The government in Addis Ababa has sent out the clearest warning yet to regional forces of the beleaguered Tigray government to lay down their weapons or face Ethiopia‘s army in the regional capital Mekelle when a 72-hour ultimatum expires.
On Sunday, Prime Minister Abiy Ahmed issued a statement announcing what he called the commencement of the “final and third phases” in the altercation with Tigray. Ethiopians forces have previously launched attacks on strategic Tigrayan positions in the north over the last few weeks.
“Realizing that we are now in the last stages of the law enforcement action, we call upon them (the Tigrayan forces) to take advantage of this last opportunity and surrender peacefully to the government in 72 hours,” the statement said.
Abiy also called on civilians in the region to stand with national forces against a “few greedy individuals that are seeking impunity”. Ethiopia believes Tigray’s government is hoping to bolster its side of the story by leading national defense forces into committing collateral damage to lives, property as well as historical and cultural sites.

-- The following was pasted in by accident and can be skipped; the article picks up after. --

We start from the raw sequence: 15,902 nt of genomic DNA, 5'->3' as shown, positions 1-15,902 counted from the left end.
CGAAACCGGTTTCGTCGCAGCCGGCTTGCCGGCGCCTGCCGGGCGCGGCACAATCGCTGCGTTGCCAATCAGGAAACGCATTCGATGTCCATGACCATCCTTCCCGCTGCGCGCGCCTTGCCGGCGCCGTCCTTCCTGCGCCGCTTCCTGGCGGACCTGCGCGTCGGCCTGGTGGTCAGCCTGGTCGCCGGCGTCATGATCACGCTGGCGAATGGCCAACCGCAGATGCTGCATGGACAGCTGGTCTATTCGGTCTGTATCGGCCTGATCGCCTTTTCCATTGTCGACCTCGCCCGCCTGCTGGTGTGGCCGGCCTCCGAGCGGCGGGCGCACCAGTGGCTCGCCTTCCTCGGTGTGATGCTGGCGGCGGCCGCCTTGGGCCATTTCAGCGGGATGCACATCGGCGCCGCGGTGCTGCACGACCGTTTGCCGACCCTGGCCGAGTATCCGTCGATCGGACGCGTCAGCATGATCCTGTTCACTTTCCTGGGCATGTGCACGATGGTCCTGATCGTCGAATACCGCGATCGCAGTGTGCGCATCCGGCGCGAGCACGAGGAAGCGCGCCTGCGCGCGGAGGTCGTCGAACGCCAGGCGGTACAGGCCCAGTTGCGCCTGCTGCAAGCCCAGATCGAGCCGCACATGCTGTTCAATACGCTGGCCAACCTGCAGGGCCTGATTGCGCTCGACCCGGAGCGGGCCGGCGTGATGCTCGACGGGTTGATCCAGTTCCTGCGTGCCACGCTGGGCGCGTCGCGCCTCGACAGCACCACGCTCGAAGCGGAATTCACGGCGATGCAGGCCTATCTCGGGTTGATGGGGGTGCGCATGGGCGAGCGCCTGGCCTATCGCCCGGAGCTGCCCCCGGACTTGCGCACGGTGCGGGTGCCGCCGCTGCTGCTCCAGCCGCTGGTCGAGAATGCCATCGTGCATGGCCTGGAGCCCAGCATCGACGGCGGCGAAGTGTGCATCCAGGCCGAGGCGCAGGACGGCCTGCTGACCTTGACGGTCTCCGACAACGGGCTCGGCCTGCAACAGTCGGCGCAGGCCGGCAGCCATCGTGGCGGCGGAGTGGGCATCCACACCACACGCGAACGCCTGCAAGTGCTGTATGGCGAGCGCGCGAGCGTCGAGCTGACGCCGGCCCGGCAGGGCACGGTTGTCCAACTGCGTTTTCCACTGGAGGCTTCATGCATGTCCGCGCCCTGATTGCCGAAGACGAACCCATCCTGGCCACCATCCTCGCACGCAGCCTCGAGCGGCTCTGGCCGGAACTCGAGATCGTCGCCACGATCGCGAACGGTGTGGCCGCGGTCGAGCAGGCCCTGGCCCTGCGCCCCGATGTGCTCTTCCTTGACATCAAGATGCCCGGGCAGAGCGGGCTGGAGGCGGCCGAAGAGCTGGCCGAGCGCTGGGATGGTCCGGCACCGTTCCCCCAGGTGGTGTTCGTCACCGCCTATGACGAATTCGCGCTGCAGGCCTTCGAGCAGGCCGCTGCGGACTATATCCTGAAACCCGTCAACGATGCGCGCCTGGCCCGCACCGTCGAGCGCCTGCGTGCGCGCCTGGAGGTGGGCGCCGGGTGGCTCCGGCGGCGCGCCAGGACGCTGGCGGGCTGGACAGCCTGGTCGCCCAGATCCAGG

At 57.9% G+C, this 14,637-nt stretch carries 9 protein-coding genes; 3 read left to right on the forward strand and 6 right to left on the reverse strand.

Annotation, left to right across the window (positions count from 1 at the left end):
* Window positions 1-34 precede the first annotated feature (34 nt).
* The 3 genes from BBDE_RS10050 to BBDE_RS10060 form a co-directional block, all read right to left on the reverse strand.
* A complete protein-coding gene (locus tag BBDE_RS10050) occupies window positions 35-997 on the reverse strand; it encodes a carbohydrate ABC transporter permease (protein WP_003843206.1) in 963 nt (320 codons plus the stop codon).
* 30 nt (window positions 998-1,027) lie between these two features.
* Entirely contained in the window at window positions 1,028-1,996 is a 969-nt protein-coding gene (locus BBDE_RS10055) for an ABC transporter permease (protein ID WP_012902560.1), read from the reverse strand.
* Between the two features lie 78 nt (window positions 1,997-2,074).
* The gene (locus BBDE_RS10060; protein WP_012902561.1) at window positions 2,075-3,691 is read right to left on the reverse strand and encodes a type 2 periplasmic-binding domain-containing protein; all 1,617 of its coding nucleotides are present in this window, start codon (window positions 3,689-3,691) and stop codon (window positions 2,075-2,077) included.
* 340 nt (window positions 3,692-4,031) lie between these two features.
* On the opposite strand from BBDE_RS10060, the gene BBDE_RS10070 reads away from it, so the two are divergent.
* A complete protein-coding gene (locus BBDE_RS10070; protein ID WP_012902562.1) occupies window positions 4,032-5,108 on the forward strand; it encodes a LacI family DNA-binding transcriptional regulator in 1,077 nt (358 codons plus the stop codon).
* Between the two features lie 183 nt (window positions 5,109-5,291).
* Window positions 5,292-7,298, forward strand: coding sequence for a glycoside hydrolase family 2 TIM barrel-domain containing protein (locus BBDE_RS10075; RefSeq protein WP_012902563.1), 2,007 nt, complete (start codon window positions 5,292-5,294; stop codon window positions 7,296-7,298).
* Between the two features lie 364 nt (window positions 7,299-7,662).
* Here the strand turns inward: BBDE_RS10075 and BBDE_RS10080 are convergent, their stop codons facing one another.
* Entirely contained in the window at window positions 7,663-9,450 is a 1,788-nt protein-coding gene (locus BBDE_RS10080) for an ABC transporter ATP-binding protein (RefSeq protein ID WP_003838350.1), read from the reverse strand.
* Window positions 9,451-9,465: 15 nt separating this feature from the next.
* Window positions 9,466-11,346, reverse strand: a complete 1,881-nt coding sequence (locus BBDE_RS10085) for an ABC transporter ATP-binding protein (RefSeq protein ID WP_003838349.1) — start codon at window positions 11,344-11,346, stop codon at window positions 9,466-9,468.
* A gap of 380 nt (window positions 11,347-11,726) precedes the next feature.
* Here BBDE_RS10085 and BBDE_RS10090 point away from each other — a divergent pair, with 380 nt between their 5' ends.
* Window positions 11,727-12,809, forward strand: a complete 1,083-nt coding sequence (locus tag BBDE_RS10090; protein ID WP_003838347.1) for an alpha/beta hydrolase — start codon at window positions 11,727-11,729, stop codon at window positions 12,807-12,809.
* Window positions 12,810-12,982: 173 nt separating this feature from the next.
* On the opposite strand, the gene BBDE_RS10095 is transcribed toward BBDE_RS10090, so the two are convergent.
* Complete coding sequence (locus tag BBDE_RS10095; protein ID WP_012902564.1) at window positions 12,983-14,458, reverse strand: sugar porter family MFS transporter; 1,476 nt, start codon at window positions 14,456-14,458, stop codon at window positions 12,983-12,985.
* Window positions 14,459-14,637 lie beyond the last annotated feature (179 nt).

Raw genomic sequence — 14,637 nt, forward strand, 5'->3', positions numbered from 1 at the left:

Tigray is eponymously named after the ethnic group who call the northern regional state their home. The Tigray ethnic group constitutes only about 5% of the country’s population but it is thought to probably the richest. Tigray is represented by the Tigray People’s Liberation Front (TPLF), which used to be led by former Prime Minister Meles Zenawi.
The TPLF backed out of a governing coalition headed by the current prime minister over disagreements with Ahmed. These disagreements have since devolved into violent tensions.
Lawmakers in the country’s parliament have also proposed deliberating on a motion that seeks to characterize the TPLF as a terrorist organization.
The north of the country holds the bulk of Ethiopia’s military installations, a situation that resulted from the 1998 war with northern neighbor Eritrea. This has generated widespread fears that a full-on confrontation between the government and Tigrayan forces would only spark a civil war.
Ethiopia’s security is already fragile with different ethnic groups in other parts of the country clamoring for everything from inclusion in the national government to secession.